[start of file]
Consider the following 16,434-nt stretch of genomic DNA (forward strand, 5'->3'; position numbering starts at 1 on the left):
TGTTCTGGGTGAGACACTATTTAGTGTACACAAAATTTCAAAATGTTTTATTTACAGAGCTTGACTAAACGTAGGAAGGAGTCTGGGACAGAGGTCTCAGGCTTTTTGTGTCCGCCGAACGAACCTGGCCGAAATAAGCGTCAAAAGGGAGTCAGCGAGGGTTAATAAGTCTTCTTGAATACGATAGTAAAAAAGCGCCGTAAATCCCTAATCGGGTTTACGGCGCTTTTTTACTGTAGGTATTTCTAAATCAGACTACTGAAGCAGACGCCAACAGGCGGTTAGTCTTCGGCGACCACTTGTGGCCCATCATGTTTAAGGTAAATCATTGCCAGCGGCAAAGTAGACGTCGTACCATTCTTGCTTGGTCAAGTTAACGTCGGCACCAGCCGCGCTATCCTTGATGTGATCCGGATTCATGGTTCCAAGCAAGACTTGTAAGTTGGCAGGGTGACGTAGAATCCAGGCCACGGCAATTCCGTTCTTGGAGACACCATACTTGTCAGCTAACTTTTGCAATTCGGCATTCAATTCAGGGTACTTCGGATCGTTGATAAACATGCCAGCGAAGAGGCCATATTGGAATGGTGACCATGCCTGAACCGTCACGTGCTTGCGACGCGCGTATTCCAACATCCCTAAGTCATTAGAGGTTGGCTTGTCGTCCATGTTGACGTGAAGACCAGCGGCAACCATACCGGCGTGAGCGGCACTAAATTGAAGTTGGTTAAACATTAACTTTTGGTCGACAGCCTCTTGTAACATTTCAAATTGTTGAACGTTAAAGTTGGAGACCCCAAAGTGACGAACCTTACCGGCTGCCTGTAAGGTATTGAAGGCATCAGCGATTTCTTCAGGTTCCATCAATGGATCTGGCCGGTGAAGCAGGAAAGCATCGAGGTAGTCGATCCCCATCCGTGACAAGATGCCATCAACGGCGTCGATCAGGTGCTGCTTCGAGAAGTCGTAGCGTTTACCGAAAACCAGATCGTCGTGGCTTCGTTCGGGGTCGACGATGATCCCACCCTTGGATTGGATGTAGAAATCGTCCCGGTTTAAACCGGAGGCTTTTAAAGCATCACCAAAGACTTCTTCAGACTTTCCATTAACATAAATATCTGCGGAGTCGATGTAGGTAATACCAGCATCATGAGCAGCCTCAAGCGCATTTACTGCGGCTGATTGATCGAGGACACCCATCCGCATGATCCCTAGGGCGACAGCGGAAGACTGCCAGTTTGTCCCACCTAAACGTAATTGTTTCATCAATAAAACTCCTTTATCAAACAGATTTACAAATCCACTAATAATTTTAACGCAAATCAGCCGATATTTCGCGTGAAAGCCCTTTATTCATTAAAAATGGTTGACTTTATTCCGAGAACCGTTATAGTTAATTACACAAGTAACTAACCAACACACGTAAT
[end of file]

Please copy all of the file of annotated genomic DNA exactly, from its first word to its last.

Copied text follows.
Consider the following 16,434-nt stretch of genomic DNA (forward strand, 5'->3'; position numbering starts at 1 on the left):
TGTTCTGGGTGAGACACTATTTAGTGTACACAAAATTTCAAAATGTTTTATTTACAGAGCTTGACTAAACGTAGGAAGGAGTCTGGGACAGAGGTCTCAGGCTTTTTGTGTCCGCCGAACGAACCTGGCCGAAATAAGCGTCAAAAGGGAGTCAGCGAGGGTTAATAAGTCTTCTTGAATACGATAGTAAAAAAGCGCCGTAAATCCCTAATCGGGTTTACGGCGCTTTTTTACTGTAGGTATTTCTAAATCAGACTACTGAAGCAGACGCCAACAGGCGGTTAGTCTTCGGCGACCACTTGTGGCCCATCATGTTTAAGGTAAATCATTGCCAGCGGCAAAGTAGACGTCGTACCATTCTTGCTTGGTCAAGTTAACGTCGGCACCAGCCGCGCTATCCTTGATGTGATCCGGATTCATGGTTCCAAGCAAGACTTGTAAGTTGGCAGGGTGACGTAGAATCCAGGCCACGGCAATTCCGTTCTTGGAGACACCATACTTGTCAGCTAACTTTTGCAATTCGGCATTCAATTCAGGGTACTTCGGATCGTTGATAAACATGCCAGCGAAGAGGCCATATTGGAATGGTGACCATGCCTGAACCGTCACGTGCTTGCGACGCGCGTATTCCAACATCCCTAAGTCATTAGAGGTTGGCTTGTCGTCCATGTTGACGTGAAGACCAGCGGCAACCATACCGGCGTGAGCGGCACTAAATTGAAGTTGGTTAAACATTAACTTTTGGTCGACAGCCTCTTGTAACATTTCAAATTGTTGAACGTTAAAGTTGGAGACCCCAAAGTGACGAACCTTACCGGCTGCCTGTAAGGTATTGAAGGCATCAGCGATTTCTTCAGGTTCCATCAATGGATCTGGCCGGTGAAGCAGGAAAGCATCGAGGTAGTCGATCCCCATCCGTGACAAGATGCCATCAACGGCGTCGATCAGGTGCTGCTTCGAGAAGTCGTAGCGTTTACCGAAAACCAGATCGTCGTGGCTTCGTTCGGGGTCGACGATGATCCCACCCTTGGATTGGATGTAGAAATCGTCCCGGTTTAAACCGGAGGCTTTTAAAGCATCACCAAAGACTTCTTCAGACTTTCCATTAACATAAATATCTGCGGAGTCGATGTAGGTAATACCAGCATCATGAGCAGCCTCAAGCGCATTTACTGCGGCTGATTGATCGAGGACACCCATCCGCATGATCCCTAGGGCGACAGCGGAAGACTGCCAGTTTGTCCCACCTAAACGTAATTGTTTCATCAATAAAACTCCTTTATCAAACAGATTTACAAATCCACTAATAATTTTAACGCAAATCAGCCGATATTTCGCGTGAAAGCCCTTTATTCATTAAAAATGGTTGACTTTATTCCGAGAACCGTTATAGTTAATTACACAAGTAACTAACCAACACACGTAAT